The bus was almost stationary and stopped with all other traffic at once. Phil remembers seeing a “wave” move across the ground which went up and down about one foot and the bus swayed about two or three feet from side to side. It was a good place to be as the suspension smoothed the shaking. Then a few seconds later buildings began to crumble with bricks, mortar, masonry and dust falling onto the pavements and road. We saw several buildings collapse but not the major ones in the city centre and we did not see anyone killed or seriously injured. However it was clear that this was a more damaging shock than the previous one (Sept 4th 2010) which had damaged and weakened several buildings but not killed anyone. Some witnesses have said to the media that they did not understand what was happening, but we knew at once what was going on. It was surreal rather than scary and we had to sit for a few minutes with the bus still shuddering to think what to do next. The road ahead was blocked, although some traffic started to move, but we decided to get out and walk keeping as far from walls, shop fronts and buildings as we could. We did not see any panic or screaming, people were stunned and shocked but behaved sensibly. The city clearly had contingency plans for this, within minutes earthquake wardens in yellow surcoats appeared on the streets to direct people away from obvious danger. Fortunately we had a map to guide us around the periphery of the city and back to the motel. About ten minutes after the first shock there was another and we felt the earth move under our feet. This is when we saw the water and silt welling up from cracks in the buckling tarmac on the roads and pavements. At first we thought this was due to fractured water mains but it was not. In fact much of Christchurch is built on reclaimed land and old river silt. Earthquakes cause a shockwave which forces water and silt up to the surface. One it has broken through the water obeys the law of gravity spilling over the streets and down the drains depositing silt and sand in addition to the rubble and dust.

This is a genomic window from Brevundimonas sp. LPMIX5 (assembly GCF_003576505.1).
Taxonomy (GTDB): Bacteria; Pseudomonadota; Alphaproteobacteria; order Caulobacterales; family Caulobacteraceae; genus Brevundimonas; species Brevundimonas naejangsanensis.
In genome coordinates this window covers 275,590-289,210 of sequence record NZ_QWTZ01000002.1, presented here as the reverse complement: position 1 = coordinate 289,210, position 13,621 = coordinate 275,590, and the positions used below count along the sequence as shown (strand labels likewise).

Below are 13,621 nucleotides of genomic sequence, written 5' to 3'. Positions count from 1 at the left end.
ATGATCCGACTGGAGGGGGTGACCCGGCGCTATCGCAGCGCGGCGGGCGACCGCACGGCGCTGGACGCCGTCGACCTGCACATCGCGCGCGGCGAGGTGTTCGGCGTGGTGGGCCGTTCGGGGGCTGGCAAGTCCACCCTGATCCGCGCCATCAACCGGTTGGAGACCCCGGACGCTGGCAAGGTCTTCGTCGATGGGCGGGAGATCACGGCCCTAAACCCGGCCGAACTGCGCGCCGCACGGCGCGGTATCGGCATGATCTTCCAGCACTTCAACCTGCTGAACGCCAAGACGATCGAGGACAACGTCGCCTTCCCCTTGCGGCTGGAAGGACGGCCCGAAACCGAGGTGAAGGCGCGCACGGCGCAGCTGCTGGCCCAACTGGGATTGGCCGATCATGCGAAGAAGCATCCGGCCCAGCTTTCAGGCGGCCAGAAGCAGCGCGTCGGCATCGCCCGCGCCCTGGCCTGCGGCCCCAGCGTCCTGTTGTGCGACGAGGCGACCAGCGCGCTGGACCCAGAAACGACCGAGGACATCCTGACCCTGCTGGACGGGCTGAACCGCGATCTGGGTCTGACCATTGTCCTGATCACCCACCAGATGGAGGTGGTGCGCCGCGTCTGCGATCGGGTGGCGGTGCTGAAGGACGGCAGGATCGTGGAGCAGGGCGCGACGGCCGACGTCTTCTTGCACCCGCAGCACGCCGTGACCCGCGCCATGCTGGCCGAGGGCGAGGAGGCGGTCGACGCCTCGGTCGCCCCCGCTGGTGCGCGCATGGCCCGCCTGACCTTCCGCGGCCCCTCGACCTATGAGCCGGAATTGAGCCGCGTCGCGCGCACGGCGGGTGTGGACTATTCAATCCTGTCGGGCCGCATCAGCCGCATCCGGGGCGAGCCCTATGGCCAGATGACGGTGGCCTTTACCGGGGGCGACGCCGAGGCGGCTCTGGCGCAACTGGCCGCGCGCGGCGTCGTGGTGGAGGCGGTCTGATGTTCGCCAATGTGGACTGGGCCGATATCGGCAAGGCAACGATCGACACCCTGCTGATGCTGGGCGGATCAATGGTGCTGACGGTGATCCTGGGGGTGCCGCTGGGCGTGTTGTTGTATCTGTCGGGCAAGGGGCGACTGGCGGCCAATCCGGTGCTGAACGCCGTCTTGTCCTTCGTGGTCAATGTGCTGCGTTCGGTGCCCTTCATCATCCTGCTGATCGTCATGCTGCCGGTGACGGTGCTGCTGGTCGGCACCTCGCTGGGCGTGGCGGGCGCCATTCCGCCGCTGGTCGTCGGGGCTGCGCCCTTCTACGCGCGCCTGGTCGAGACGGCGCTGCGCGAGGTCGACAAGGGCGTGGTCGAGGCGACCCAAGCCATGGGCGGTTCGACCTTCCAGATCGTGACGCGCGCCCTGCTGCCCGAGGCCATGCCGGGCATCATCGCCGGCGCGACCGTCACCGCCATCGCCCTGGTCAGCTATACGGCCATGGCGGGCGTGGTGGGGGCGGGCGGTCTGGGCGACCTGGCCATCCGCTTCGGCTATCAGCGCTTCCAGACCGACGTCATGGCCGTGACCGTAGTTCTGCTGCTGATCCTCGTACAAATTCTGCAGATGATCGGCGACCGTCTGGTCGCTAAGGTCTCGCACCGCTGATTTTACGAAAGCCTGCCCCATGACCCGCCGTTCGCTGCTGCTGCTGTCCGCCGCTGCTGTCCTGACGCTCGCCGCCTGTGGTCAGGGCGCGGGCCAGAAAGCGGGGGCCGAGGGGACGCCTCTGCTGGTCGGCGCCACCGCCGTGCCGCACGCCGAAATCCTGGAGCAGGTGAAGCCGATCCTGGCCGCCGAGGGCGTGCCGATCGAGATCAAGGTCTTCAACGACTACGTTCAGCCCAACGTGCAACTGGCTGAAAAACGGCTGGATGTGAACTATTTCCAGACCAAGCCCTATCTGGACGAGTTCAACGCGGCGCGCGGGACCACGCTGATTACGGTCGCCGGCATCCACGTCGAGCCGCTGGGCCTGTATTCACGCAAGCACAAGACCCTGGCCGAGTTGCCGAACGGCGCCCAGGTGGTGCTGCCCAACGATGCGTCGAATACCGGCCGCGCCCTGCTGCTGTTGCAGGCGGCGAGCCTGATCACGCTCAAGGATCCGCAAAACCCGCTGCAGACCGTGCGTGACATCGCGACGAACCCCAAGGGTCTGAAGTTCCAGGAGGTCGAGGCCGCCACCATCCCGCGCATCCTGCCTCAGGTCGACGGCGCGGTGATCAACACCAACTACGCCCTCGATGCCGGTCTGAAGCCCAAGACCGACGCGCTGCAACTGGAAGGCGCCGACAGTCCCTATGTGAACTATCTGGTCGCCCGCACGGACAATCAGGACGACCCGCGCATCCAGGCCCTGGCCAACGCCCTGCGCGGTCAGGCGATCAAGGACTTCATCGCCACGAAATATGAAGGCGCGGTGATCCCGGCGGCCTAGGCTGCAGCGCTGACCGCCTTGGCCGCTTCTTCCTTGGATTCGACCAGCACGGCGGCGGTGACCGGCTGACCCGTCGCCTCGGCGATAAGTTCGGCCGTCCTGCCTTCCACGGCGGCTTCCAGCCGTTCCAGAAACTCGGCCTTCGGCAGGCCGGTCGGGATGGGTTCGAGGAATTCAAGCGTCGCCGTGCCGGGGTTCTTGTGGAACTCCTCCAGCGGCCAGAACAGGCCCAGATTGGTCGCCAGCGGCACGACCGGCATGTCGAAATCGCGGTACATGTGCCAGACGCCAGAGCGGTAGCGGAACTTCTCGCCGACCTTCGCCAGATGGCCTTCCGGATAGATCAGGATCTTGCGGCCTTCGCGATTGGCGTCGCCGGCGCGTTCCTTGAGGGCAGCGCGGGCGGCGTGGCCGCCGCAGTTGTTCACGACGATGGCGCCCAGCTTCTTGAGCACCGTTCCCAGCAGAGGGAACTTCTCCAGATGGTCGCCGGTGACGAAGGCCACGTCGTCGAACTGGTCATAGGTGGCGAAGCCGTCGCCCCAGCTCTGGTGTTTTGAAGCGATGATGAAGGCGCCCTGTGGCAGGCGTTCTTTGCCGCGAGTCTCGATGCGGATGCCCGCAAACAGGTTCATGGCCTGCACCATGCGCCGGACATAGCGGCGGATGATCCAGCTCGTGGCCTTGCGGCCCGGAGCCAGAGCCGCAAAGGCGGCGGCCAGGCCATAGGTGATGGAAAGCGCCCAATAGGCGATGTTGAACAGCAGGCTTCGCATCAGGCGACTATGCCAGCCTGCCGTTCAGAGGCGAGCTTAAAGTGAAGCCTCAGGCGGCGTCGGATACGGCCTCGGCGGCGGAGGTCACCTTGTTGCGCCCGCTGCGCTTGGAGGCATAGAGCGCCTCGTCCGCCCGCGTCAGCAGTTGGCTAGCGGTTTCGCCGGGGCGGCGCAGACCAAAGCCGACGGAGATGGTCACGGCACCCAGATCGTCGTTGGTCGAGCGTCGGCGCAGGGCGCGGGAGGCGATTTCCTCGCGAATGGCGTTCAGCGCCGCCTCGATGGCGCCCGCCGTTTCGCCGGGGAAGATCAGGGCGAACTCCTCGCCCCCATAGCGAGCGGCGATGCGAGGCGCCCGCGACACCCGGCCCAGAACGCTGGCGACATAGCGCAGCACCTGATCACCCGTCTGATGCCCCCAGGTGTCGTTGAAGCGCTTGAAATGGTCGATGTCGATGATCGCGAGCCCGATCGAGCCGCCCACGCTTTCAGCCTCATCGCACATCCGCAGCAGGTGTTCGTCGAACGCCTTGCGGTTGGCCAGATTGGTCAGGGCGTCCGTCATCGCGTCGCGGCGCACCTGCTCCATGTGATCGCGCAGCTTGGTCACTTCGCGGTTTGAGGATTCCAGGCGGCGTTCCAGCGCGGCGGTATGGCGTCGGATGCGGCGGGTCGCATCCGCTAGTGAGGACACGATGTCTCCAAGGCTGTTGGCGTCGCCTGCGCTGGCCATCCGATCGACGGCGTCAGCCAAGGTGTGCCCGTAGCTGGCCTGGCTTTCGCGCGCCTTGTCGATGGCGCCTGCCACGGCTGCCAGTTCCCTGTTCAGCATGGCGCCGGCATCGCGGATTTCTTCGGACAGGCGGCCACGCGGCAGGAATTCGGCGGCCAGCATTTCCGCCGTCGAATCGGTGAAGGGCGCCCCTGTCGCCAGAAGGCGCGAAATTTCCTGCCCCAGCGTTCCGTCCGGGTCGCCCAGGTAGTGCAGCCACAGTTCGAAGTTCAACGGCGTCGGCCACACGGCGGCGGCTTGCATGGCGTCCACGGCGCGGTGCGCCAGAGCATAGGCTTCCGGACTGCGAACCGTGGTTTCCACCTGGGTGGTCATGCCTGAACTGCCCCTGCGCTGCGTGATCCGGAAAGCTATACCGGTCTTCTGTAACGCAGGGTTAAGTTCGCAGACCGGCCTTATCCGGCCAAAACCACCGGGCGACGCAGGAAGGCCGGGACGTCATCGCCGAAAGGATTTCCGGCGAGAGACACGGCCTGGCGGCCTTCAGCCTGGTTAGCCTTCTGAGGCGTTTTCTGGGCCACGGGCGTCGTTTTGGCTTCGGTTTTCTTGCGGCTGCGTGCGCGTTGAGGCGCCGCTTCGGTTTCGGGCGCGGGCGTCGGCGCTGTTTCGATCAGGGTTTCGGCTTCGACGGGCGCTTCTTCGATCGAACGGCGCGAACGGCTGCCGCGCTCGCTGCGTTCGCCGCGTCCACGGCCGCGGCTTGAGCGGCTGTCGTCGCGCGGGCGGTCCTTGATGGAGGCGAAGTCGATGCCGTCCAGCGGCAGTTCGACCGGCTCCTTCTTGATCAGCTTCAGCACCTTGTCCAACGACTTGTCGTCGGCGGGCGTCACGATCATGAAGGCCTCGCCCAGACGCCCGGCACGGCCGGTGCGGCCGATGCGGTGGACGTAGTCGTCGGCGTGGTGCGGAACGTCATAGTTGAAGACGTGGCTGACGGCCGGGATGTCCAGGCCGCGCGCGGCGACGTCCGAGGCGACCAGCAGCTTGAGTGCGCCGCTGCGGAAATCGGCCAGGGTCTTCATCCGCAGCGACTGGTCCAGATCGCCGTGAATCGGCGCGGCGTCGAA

It took us perhaps an hour to walk back to the motel. This was undamaged structurally although some crockery and glass had been broken and they could not open our room door as drawers from the kitchen units had been shaken out to jam the door. We waited outside (it had stopped raining) not sure whether we wanted to go in as there were several aftershocks some of which were quite severe but not as bad as the first two. Another building collapsed up the road. The trouble with aftershocks is that you do not know as it happens whether it is another small tremor or the start of a bigger one! However the very helpful motel staff got our door open and we plucked up courage to go in although we had thought of sleeping out side or in the car by the road. We were lucky that we had chosen a modern well built motel and felt safer on the first top floor than on the ground floor. At first we ran out with ever aftershock, then we moved to the doorways (recommended if inside) but there were no further very big shakes and we gradually grew more confident to ignore the little ones.